Reflecting on ASM’s DEI Leaders
It took 32 more years before individuals from historically underrepresented communities held top elected leadership roles at ASM. Alice Huang, Ph.D., became the first ASM president from a historically underrepresented background and the first Asian American president in the U.S. to lead a life sciences organization in 1988. Huang joined the Society in 1967 and was awarded ASM’s Eli Lilly Award in Immunology and Microbiology in 1977. In 2001, she received the Alice C. Evans Award, recognizing outstanding contributions toward the full participation and advancement of women in the microbial sciences.
In 2007, Clifford Houston, Ph.D., became the first Black president of ASM. Prior to that, under his leadership, the ASM Education Board was awarded the Presidential Award for Excellence in Science, Mathematics and Engineering Mentoring for its commitment to graduate education in 2000.
As of 2022, Houston and Huang are among a small group of presidents from historically underrepresented backgrounds in ASM’s history.
This reflection is important and serves as a reminder that structural barriers can deter individuals from acquiring leadership opportunities. To address this, ASM recently updated volunteer leadership appointment and nomination processes as part of a pilot program to ensure inclusive, thorough searches for candidates, with the goal of identifying the best candidates and expanding inclusion and representation from historically underrepresented scientists in the microbial sciences.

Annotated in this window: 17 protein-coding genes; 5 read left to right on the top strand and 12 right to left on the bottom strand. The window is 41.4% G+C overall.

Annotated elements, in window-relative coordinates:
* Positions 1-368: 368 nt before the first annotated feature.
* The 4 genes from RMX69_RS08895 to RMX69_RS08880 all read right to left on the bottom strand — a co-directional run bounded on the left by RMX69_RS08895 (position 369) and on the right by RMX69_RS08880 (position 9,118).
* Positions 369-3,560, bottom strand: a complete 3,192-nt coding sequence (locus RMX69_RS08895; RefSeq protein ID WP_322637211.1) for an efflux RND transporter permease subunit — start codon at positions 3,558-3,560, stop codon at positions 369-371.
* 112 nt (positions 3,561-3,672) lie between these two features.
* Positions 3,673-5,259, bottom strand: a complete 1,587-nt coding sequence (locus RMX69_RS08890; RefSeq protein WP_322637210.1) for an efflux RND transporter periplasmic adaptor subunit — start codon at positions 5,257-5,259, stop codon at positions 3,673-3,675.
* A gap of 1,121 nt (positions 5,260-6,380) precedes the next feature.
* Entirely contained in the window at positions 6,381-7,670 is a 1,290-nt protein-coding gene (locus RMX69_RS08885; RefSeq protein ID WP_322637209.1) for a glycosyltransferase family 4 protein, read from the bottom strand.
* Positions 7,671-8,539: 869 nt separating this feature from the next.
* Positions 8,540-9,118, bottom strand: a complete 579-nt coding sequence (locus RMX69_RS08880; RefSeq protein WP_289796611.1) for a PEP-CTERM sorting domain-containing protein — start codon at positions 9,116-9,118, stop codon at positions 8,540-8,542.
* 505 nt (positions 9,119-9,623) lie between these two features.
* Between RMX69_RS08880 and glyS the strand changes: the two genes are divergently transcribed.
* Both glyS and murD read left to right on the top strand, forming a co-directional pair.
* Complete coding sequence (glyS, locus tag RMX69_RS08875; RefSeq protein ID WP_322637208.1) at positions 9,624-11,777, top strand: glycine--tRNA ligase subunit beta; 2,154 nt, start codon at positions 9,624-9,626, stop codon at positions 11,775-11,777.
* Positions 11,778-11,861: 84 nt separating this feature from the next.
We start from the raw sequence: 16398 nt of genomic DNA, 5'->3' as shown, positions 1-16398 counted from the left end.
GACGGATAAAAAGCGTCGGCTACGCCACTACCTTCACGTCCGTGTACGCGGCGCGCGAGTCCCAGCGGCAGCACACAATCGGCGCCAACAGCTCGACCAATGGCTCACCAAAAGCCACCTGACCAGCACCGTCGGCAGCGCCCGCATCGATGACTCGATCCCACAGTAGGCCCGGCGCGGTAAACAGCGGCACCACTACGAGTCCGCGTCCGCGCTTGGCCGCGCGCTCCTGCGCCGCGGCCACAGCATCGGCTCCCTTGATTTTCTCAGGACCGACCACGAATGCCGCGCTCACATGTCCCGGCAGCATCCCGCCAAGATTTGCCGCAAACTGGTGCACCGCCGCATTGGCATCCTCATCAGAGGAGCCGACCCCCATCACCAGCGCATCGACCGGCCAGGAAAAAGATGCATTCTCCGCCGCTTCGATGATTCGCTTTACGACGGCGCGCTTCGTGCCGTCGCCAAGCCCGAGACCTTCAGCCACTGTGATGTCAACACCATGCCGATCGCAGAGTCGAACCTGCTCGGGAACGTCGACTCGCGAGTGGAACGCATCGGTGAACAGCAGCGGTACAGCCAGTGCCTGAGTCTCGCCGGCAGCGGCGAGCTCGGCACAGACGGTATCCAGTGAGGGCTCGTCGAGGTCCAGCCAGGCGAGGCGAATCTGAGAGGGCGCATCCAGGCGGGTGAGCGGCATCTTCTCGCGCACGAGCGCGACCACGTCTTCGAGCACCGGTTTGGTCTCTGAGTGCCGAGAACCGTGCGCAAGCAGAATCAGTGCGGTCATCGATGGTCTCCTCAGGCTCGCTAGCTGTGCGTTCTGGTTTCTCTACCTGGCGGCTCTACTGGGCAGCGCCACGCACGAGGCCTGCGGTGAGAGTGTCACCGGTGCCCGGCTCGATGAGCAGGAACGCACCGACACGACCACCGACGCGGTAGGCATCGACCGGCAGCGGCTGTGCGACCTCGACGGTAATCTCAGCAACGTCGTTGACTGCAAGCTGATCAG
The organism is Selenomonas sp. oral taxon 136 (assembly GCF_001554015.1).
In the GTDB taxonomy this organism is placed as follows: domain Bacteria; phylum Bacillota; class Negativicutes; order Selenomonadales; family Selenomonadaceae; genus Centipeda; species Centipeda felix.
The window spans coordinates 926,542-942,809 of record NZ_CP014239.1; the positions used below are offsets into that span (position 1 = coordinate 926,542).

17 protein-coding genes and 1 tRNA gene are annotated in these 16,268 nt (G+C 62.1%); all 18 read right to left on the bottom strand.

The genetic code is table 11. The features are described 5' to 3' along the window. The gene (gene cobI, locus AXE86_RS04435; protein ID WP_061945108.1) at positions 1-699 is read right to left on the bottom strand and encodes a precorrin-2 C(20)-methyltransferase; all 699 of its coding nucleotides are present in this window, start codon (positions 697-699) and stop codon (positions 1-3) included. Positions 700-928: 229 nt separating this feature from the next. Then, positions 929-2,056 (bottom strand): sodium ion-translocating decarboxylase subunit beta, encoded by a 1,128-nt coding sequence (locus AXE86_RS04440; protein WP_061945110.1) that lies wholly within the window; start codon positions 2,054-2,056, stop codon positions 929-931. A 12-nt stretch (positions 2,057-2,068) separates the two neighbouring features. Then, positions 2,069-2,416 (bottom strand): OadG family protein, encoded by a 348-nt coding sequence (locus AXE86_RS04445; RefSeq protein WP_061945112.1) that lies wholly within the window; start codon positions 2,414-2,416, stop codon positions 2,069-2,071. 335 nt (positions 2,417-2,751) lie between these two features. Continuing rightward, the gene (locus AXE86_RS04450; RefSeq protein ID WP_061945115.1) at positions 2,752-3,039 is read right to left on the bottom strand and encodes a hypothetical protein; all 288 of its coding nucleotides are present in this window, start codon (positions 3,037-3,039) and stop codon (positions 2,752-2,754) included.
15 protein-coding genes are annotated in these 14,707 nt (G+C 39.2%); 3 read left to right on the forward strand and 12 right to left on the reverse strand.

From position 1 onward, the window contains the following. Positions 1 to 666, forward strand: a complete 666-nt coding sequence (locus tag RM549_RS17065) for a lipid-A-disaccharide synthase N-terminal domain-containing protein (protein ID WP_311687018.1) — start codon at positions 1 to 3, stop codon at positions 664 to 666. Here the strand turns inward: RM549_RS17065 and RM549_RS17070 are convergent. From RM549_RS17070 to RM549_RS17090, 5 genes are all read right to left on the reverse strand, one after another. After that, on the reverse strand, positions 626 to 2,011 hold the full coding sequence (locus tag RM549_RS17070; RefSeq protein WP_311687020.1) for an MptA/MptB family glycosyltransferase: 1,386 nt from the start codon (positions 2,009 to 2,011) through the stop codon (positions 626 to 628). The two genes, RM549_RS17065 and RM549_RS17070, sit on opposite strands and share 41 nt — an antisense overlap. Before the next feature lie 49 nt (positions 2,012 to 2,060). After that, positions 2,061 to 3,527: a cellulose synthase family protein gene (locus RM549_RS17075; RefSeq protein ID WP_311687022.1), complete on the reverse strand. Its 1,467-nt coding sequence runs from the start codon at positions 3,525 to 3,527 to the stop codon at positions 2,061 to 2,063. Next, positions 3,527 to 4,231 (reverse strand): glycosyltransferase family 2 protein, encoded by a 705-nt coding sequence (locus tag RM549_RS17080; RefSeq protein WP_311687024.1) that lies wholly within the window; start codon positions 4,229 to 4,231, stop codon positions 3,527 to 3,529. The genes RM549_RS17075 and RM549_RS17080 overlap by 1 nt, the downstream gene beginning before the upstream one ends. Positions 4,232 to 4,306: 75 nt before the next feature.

DEI Efforts Across ASM
Throughout ASM’s history, countless individuals collaborated on committees and initiatives that were pivotal to the Society’s DEI efforts. For example, the creation of the Committee for Minority Education in the Education Department in 1993, the establishment of ASM’s Minority Task Force in 1995, the creation of ABRCMS in 2001 and transformation of numerous DEI-focused committees over the years have helped to extend the reach of ASM’s DEI efforts.
More recently, the Society sought to examine and strengthen DEI efforts through an extensive review of its practices and programming. ASM created the DEI Task Force in 2018 and presented the findings to the ASM Board of Directors in 2020. This report made specific recommendations for fostering an inclusive culture at ASM.
Looking back at the past helps us identify where we, as individuals and as an organization, are headed. We will continue to share accounts from our written and oral historic record—through in-depth interviews, resurfaced articles and documents from ASM’s archives. We invite you to join us in celebrating the individuals who strive to make the microbial sciences more inclusive and identifying the work that still needs to be done.
As Johnson-Thompson summarized, “You have to keep pushing it. You can't relax, because if you do, institutional memory is lost and so are [DEI] efforts.”
This article series resurfaces archived historical information published in 1997 and 2007. Please note that some of the archived documents referenced in this article use language and terminology that is not in line with DEI best practices today.
Do you have a piece of ASM’s history that you’d like to share? We want to speak with you!